Posted by Jonathan Maus (Publisher/Editor) on March 11th, 2008 at 12:55 pm
[NOTE: *I have updated this post at 12:30pm on 3/12 to correct my errors in the funding numbers and sources for the project.]
The effort to re-use the old Sauvie Island bridge span for a bike and pedestrian-only bridge over the 405 freeway at NW Flanders has been renewed and backers of the project say they’ve got the green light to raise the remaining $500,000 it will take to make their dream a reality.
(Graphic origin unknown)
The idea to re-use the span — and save it from the scrap heap — first came up two years ago. In June of 2006, City officials seemed lukewarm about the idea, fearing public opinion backlash over what would be a $5.5 million project (vs. $3.5 million for a new and narrower bridge) — but they still didn’t rule it out completely.
Then, last summer the idea got a boost when the Portland Business Journal reported that the planning committee of a The Pearl District Neighborhood Association unanimously supported it. But with an estimated cost of $5.5 million, no one was sure how the funding picture would play out. In recent months however, several funding sources have been identified and now backers of the project say only $500,000 remains to be raised (by a combination of private and/or other funds).
So far, the funding picture has played out like this: $2 million in transportation system development charges (TSDCs) via the Portland Office of Transportation and another $2 million from the Portland Development Commission. Another $1 million is still unconfirmed but could come from a combination of state and federal sources.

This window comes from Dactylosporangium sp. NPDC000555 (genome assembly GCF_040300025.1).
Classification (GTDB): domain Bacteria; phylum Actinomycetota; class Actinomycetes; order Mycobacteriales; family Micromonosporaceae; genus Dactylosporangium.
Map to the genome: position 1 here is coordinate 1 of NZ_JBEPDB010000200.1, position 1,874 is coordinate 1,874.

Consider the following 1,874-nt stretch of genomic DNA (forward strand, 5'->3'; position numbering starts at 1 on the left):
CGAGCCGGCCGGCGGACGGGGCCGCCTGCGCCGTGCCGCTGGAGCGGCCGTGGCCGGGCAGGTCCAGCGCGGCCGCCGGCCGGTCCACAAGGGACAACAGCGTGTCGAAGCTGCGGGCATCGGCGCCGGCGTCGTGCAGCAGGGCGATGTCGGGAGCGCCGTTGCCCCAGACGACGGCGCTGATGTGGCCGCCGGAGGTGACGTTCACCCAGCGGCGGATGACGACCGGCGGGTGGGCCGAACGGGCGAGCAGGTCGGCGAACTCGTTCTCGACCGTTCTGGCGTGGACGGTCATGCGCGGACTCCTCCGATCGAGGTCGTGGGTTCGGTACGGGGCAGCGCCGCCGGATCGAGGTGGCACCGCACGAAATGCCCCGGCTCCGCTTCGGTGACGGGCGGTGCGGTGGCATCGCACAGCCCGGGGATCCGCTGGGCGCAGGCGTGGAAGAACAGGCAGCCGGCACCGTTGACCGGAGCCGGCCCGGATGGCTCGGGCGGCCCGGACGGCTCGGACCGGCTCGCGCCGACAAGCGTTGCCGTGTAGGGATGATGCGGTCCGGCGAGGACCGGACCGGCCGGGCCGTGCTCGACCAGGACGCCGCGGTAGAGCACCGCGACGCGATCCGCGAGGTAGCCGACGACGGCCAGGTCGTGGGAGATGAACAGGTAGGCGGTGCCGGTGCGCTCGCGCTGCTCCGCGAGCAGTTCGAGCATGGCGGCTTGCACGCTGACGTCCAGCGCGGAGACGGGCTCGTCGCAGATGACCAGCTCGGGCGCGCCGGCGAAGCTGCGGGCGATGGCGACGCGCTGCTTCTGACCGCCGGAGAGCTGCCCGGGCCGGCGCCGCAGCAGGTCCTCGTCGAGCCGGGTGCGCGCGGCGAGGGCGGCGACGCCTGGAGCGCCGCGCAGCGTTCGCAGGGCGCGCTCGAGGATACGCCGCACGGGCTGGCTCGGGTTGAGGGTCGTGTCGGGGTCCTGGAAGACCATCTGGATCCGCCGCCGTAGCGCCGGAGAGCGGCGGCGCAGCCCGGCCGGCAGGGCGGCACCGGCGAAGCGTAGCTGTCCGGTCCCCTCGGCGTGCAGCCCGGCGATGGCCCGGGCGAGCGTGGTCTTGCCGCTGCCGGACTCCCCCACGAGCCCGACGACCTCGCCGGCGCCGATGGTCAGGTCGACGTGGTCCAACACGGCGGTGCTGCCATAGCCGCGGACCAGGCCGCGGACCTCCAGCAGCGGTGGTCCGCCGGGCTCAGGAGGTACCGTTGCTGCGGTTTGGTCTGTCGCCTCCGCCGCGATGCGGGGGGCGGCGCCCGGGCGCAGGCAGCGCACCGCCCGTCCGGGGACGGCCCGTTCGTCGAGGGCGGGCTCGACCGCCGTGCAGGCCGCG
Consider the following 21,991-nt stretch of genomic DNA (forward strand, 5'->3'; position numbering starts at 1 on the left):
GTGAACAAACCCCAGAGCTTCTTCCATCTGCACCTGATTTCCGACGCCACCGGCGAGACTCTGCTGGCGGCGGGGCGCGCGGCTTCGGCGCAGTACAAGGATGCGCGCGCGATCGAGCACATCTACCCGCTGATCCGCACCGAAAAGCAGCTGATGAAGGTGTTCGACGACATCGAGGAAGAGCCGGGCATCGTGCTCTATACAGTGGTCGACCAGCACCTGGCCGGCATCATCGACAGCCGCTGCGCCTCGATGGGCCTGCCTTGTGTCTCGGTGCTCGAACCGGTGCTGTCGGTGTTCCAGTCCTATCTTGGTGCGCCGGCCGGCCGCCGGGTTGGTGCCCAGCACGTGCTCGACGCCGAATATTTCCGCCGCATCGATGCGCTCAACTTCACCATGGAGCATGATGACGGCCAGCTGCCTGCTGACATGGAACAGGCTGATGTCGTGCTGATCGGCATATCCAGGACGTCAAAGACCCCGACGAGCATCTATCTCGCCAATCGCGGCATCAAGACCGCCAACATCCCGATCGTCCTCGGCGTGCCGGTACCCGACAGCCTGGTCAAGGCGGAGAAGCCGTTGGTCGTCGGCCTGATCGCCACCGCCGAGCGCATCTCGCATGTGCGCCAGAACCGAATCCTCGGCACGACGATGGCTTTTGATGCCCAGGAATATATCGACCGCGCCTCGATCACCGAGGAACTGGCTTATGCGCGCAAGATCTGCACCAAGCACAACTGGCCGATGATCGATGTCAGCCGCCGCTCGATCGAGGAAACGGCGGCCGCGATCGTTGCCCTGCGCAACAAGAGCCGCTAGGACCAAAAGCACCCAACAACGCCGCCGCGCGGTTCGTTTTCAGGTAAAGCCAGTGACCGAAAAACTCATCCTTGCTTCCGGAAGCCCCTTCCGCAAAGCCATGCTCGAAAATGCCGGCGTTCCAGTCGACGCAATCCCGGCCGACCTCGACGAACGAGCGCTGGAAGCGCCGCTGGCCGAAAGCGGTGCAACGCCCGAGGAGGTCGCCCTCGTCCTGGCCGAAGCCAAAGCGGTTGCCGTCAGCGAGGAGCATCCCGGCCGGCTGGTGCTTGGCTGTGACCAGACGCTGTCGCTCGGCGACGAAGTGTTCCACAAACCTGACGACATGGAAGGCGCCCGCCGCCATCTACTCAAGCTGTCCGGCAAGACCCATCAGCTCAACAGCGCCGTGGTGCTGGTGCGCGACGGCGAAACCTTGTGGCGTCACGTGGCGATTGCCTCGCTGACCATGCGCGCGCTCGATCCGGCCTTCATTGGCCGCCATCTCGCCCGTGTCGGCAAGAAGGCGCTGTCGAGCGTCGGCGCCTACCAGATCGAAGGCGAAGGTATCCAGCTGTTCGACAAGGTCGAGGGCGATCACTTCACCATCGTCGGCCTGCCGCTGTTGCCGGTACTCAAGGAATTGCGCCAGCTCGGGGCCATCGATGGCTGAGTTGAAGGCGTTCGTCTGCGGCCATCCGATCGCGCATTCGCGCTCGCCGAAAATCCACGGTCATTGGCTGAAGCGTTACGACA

“We’ve got a lot of folks in the private sector that are very enthusiastic about this project.”
–Reuel Fish, Urban Wineworks
Jeremy Saville is the vineyard manager for Bishop Creek Cellars and operators of Urban Wineworks retail shop in the Pearl District. He says they’re already planning a major event to kick off the fundraising effort.
Saville is working with local bike groups on the Pinot Pedal, a 16 or 27 mile ride which is slated for April 27th. “We’ll donate registration proceeds and 10% of all the wine and gifts we sell on the day of the event to the bridge project,” said Saville, “and it’ll be a big party with live music and donated food for all participants.”
The bridge (regardless of whether it uses the Sauvie span or a new one) would be the centerpiece of the future NW Flanders Street bike boulevard which was promised to the community as part of a compromise deal in the Burnside-Couch couplet plan.
The question remains; can bake sales and bike rides raise $500,000 in just a few months?
“Yes,” according to Reuel Fish, a prinicipal in Urban Wineworks. “There seems to be a critical mass to get the fundraising going…we’ve got a lot of folks in the private sector that are very enthusiastic about this project.”
The reason for excitement about using the Sauvie span is that, because it would be grandfathered in, it would not have to follow current federal standards for widths of bike/ped overcrossings. The Sauvie span is 40 feet wide and officials say a completely new bridge would only have a 15-20 foot maximum width.
And timing is of the essence. Contractors working on the new Sauvie Island bridge say they need a signed contract on what to do with the bridge before June, or Portland’s dream for an iconic bridge that will symbolize our city’s commitment to recycling and promoting bike and pedestrian traffic will be relegated to the scrap heap.